The original school anthem was Hail Ateneo, Hail, a marching tune adapted from Fordham Ram, the fight song of the Jesuit-run Fordham University.[5] Upon moving to Loyola Heights in the 1950s, the school adopted A Song for Mary as its graduation hymn and is now widely considered the school anthem.[5] Fr. James B. Reuter, S.J., wrote its lyrics and Ateneo band moderator Colonel José Campaña adapted the melody from the patriotic hymn O Canada. The tune, composed by Calixa Lavallée in 1880, was officially made a national anthem of Canada in 1980.[5][6]

Colors[edit]

The Ateneo has adopted blue and white, the colors of Mary, as its official school colors. Marian blue is traditionally ultramarine, an expensive, ocean-blue tincture derived from ground lapis lazuli that was historically used in paintings to identify the Virgin Mary.[citation needed] Mary is honored as Stella Maris ("Star of the Sea") and Queen of Heaven, other shades such as royal blue and sky blue, are commonly used as symbols of Mary.[citation needed]

Mascot[edit]

The Blue Eagle depicted outside the eponymous gym.

In the 1930s, the Ateneo adopted the Blue Eagle as its symbol, and had a live eagle accompany the basketball team. The eagle suggested a "high-flying" basketball team which would "sweep the field away" as a dominating force, and took its colours from those of the school.

The Eagle – fiery, majestic, whose kingdom is the virgin sky, is swift in pursuit, terrible in battle. He is a king – a fighting king. … And thus he was chosen – to soar with scholar’s thought and word high into the regions of truth and excellence, to flap his glorious wings and cast his ominous shadow below, even as the student crusader would instill fear in those who would battle against the Cross. And so he was chosen – to fly with the fleet limbs of the cinder pacer, to swoop down with the Blue gladiator into the arena of sporting combat and with him to fight and keep on fighting till brilliant victory, or honorable defeat. And so he was chosen – to perch on the Shield of Loyola, to be the symbol of all things honorable, even as the Great Eagle is perched on the American escutcheon, to be the guardian of liberty. And so he was chosen – and he lives, not only in body to soar over his campus aerie, but in spirit, in the Ateneo Spirit. … For he flies high, and he is a fighter, and he is King![7]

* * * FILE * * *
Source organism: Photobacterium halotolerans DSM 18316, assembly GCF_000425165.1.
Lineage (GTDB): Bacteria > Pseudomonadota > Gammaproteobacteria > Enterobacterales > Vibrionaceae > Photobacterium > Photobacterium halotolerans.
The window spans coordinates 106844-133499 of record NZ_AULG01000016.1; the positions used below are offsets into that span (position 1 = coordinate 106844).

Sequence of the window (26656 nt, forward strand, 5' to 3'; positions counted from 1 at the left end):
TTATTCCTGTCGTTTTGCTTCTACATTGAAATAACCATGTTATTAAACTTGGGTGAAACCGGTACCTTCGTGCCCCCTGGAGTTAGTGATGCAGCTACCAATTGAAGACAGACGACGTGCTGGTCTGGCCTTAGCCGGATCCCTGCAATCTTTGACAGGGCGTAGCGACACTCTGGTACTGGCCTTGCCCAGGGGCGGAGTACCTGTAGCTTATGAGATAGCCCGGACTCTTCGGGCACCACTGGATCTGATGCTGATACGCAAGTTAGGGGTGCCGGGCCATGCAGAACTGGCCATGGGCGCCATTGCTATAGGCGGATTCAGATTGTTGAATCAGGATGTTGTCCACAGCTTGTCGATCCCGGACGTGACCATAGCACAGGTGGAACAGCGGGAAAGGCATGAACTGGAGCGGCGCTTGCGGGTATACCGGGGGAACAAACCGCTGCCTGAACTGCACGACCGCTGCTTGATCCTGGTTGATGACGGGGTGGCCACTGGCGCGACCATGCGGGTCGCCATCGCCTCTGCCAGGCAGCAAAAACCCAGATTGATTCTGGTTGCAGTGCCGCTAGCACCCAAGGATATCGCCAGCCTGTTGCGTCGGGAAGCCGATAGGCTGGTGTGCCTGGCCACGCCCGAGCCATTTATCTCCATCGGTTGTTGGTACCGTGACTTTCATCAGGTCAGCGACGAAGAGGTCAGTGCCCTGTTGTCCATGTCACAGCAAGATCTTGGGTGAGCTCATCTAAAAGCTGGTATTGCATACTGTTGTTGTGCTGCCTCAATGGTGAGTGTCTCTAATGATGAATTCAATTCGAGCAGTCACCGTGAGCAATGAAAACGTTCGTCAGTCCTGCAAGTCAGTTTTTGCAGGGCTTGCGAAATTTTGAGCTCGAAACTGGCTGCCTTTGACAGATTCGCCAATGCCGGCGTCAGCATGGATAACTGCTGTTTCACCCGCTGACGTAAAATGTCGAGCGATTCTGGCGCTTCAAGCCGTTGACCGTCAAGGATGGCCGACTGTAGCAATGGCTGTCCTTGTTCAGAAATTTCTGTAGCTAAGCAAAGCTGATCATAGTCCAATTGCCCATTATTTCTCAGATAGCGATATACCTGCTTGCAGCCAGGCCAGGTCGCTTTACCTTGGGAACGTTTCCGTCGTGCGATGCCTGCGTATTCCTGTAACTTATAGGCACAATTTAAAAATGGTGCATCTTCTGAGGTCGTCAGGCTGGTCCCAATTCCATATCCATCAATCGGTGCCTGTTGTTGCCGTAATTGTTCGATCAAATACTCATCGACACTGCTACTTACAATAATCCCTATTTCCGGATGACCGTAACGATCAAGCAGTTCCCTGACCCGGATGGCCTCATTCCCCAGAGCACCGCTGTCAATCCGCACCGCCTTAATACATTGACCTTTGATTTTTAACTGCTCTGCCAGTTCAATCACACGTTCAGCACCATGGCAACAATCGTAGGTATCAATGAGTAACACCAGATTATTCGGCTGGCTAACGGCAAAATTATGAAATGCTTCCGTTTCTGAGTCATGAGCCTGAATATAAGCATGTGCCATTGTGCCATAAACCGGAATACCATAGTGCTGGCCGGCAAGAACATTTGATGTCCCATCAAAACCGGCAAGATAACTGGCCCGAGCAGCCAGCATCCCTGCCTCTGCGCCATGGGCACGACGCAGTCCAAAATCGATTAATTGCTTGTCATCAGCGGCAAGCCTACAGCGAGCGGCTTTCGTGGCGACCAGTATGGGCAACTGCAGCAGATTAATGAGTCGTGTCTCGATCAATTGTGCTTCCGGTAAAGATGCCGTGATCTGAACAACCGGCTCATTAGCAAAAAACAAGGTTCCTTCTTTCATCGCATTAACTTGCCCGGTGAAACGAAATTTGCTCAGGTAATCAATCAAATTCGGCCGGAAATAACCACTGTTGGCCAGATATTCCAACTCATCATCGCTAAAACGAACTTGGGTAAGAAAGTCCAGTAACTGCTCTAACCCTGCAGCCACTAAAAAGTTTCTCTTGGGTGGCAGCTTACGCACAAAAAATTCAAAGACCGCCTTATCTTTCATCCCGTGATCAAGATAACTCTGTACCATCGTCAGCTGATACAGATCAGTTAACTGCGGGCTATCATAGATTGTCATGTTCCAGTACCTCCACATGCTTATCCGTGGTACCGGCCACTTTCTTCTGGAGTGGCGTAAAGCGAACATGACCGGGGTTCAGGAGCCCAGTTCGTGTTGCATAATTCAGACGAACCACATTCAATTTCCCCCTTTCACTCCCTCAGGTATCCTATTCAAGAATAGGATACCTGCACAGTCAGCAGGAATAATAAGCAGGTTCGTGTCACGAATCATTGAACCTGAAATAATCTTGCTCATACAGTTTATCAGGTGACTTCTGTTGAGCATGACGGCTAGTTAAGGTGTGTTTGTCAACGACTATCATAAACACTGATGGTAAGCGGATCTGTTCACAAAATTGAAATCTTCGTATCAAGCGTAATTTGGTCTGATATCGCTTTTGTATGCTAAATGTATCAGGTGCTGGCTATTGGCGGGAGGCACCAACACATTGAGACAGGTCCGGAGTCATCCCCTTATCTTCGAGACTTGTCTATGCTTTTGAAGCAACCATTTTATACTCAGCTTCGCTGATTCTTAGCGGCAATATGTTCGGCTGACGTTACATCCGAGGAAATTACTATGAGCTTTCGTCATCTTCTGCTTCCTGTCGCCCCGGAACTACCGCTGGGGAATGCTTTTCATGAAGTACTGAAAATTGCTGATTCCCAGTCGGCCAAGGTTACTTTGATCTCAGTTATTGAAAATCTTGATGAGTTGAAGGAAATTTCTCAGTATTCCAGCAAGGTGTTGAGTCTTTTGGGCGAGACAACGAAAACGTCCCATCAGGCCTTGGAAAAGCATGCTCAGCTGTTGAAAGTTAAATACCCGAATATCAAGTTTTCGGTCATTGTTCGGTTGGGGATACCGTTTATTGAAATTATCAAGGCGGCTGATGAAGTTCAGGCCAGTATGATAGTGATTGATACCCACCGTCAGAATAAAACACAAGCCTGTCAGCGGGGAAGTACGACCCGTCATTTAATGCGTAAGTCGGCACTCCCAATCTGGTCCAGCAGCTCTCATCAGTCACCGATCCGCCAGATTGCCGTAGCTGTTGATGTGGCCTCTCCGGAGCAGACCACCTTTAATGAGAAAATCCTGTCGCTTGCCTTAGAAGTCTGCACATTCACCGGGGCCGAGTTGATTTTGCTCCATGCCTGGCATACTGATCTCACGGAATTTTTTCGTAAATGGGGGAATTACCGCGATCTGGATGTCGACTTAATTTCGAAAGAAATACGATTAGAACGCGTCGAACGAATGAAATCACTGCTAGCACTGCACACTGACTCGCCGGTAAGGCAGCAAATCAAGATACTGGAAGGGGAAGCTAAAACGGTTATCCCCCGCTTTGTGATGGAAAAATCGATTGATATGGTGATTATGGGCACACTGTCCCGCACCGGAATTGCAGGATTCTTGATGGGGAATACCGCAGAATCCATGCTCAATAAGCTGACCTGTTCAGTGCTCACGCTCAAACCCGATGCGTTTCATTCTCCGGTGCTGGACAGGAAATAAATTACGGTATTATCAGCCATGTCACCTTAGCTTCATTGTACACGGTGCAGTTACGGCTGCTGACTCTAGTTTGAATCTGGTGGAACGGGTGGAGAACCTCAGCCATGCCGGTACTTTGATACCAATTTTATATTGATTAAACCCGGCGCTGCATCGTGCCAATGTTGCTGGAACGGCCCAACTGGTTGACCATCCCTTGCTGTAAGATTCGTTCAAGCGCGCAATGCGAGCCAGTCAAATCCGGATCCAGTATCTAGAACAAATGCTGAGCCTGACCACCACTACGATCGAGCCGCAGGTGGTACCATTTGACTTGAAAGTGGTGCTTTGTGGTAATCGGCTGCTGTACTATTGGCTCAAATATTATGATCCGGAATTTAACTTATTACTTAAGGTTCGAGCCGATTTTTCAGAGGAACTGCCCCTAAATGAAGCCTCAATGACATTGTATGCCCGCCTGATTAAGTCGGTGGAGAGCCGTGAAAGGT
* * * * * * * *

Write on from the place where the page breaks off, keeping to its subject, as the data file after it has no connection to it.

The eagle is also the national bird of the Philippines.

Cheering tradition[edit]

The Ateneo fielded the first-ever cheering squad in the Philippines. It is now known as the Blue Babble Battalion. The words of some of its cheers seem incomprehensible or derived from an exotic language. Loud, rapid yells of "Fabilioh" and "Halikinu" are meant to intimidate and confuse the enemy gallery. Meanwhile, fighting songs help inspire the team to "roll up a victory". The Ateneo’s brand of cheering is both unique and rooted in classical antiquity.

It all started about 2,000 years ago along the Via Appia in Rome. The deafening cheers of Roman citizens, lined along the way, thundered in the sky as the returning victorious warriors passed by. … The type of cheering that the Ateneo introduced was, in a way, quite different from that of the Romans. When the warriors came home in defeat, the citizens shouted in derision and screamed for the soldiers’ blood. To the Atenean, victory and defeat do not matter much. To cheer for a losing team that had fought fairly and well is as noble, if not nobler, than cheering for a victorious squad.[8]

A cheerbook, On Wings Of Blue, was published in the 1930s and has gone through major revisions, including the addition of the Song for Mary. Some of the cheers, including "Give them the axe", have been discontinued; others, such as "Go Ateneo" and the "Eight-Beat Chant", were added in the last two decades.[citation needed] In 1938 cheerleader Raul Manglapus composed "Blue Eagle, The King".[citation needed]

References[edit]

  1. ^ "Nominations for Traditional University Awards 2011". Ateneo de Manila University. Retrieved June 2011.  Check date values in: |access-date= (help)
  2. ^ Roman A. Cruz, Jr. "The Ateneo Story." Aegis. 1959
  3. ^ Kathy MacMullen (2001-07-08). "Basic Heraldry". Freepages.genealogy.rootsweb.com. Retrieved 2009-05-26. 
  4. ^ "About the Ateneo seal". Ateneo.edu. Retrieved October 19, 2015. 
  5. ^ a b c "Song for Mary". Ateneo.edu. Archived from the original on 28 June 2009. Retrieved 2009-05-26. 
  6. ^ "National Anthem: O Canada". Pch.gc.ca. 2008-12-11. Archived from the original on December 5, 2008. Retrieved 2009-05-26. 
  7. ^ Lamberto V. Avellana, On Wings of Blue: booklet of Ateneo traditions, songs, and cheers published in 1930s, reprinted in 1950s
  8. ^ Art Borjal. Ateneo Aegis, 1959, college yearbook.